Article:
foundations indeed were laid after the battle of Sekigahara, when the
administrative functions came into the hands of Ieyasu. By him a
shoshidai (governor) was established in Kyoto together with municipal
administrators (machi bugyo). But it was reserved for Iemitsu to
develop these initial creations into a competent and consistent
whole. There was, first, what may be regarded as a cabinet, though
the name of its members (roju, or seniors) does not suggest the
functions generally discharged by ministers of State. One of the roju
was appointed to the post of dairo (great senior). He corresponded to
the prime minister in a Western Cabinet, and the other roju may be
counted as ministers. Then there were junior ministers, and after
them came administrators of accounts, inspectors, administrators of
shrines and temples, and municipal administrators. The place where
State business was discharged went by the name of Go-Yo-beya. There,
the senior and junior ministers assembled to transact affairs, and
the chamber being situated in the immediate vicinity of the shogun's
sitting-room, he was able to keep himself au courant of important
administrative affairs. During the time of the fifth shogun, however,
as already related, this useful arrangement underwent radical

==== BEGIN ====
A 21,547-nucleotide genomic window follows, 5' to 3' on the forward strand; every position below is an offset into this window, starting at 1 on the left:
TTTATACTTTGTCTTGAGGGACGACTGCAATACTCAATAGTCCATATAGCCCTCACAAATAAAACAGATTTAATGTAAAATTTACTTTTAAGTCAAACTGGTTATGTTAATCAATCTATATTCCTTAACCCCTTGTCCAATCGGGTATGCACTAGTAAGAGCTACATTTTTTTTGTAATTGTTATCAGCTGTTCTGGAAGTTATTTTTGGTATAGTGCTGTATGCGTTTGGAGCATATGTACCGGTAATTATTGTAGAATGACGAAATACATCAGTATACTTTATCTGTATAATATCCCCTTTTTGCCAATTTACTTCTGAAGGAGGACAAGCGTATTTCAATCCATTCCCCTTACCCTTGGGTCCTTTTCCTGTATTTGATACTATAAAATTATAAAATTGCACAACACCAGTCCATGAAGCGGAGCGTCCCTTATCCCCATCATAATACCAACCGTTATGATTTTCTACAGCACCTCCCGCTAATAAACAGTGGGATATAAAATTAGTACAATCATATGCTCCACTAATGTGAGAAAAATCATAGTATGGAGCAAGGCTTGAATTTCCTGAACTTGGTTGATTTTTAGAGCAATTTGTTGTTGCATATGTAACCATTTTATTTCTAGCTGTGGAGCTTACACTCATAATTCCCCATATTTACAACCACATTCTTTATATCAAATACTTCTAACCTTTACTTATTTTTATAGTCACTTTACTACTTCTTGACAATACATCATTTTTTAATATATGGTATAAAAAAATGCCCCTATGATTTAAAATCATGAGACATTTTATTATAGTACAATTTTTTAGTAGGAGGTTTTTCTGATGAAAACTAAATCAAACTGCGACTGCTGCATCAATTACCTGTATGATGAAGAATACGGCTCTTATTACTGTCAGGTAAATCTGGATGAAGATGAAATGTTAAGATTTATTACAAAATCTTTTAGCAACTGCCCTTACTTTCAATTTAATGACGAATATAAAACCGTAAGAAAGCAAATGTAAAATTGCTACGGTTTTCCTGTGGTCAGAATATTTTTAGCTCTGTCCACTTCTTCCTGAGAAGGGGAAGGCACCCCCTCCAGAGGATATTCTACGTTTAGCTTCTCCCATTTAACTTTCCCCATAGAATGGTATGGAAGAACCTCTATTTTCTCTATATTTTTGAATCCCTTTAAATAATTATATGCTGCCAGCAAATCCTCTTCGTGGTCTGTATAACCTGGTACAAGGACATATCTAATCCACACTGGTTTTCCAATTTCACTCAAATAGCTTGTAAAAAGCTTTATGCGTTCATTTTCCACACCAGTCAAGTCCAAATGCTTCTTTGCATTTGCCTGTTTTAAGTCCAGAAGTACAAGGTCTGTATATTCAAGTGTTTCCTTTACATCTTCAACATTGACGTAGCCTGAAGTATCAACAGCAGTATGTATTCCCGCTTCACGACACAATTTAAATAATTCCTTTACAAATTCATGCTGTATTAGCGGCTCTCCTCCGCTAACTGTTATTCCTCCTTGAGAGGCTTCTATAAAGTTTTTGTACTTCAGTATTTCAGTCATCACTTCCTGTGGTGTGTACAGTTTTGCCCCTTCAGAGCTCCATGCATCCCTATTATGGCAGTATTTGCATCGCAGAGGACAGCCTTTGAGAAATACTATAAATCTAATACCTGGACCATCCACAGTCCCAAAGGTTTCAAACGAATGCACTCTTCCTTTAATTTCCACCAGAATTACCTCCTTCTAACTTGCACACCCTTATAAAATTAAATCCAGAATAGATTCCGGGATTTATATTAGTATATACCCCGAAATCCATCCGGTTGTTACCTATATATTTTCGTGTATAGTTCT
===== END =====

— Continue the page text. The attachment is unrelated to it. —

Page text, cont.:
alteration. As for judicial business, there did not originally exist
any special place for its transaction. A chamber in the official
residence was temporarily assigned for the purpose, but at a later
date a court of justice (Hyojo-sho) was established at Tatsunokuchi
in Yedo. This organization, though carried within sight of completion
in the days of the third shogun, required to be supplemented by the
eighth, and was not actually perfected until the time of the
eleventh.

THE DAIRO

The duties of the dairo--sometimes called karo or o-doshiyori--were
to preside over the roju and to handle important administrative
affairs. In many respects his functions resembled those discharged by
the regent (shikken) of the Kamakura Bakufu. To the office of dairo a
specially distinguished member of the roju was appointed, and if no
one possessing the necessary qualifications was available, that post
had to be left vacant. Generally the Ii, the Hotta, or the Sakai
family supplied candidates for the office.

THE ROJU

The roju or senior ministers--called also toshiyori--discharged the
administration. They resembled the kwanryo of the Muromachi
Government. There were five of these ministers and they exercised
control over all matters relating to the Imperial palace, the palace